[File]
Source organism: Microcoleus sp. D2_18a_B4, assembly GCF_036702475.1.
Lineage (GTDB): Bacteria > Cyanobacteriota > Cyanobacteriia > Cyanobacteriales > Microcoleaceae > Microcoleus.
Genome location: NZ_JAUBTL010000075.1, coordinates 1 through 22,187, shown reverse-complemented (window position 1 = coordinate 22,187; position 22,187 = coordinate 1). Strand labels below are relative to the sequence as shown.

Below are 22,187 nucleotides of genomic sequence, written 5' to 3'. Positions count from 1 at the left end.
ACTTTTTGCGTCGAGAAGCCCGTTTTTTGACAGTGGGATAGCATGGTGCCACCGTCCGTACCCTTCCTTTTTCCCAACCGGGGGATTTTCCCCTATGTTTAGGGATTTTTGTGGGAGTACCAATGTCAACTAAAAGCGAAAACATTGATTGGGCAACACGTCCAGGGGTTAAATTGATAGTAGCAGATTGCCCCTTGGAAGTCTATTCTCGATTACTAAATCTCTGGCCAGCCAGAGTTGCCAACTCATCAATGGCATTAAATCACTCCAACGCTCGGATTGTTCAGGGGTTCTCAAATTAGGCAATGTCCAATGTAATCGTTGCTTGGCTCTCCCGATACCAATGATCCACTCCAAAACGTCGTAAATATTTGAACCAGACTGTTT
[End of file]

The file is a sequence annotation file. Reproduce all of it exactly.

Source organism: Microcoleus sp. D2_18a_B4, assembly GCF_036702475.1.
Lineage (GTDB): Bacteria > Cyanobacteriota > Cyanobacteriia > Cyanobacteriales > Microcoleaceae > Microcoleus.
Genome location: NZ_JAUBTL010000075.1, coordinates 1 through 22,187, shown reverse-complemented (window position 1 = coordinate 22,187; position 22,187 = coordinate 1). Strand labels below are relative to the sequence as shown.

Below are 22,187 nucleotides of genomic sequence, written 5' to 3'. Positions count from 1 at the left end.
ACTTTTTGCGTCGAGAAGCCCGTTTTTTGACAGTGGGATAGCATGGTGCCACCGTCCGTACCCTTCCTTTTTCCCAACCGGGGGATTTTCCCCTATGTTTAGGGATTTTTGTGGGAGTACCAATGTCAACTAAAAGCGAAAACATTGATTGGGCAACACGTCCAGGGGTTAAATTGATAGTAGCAGATTGCCCCTTGGAAGTCTATTCTCGATTACTAAATCTCTGGCCAGCCAGAGTTGCCAACTCATCAATGGCATTAAATCACTCCAACGCTCGGATTGTTCAGGGGTTCTCAAATTAGGCAATGTCCAATGTAATCGTTGCTTGGCTCTCCCGATACCAATGATCCACTCCAAAACGTCGTAAATATTTGAACCAGACTGTTT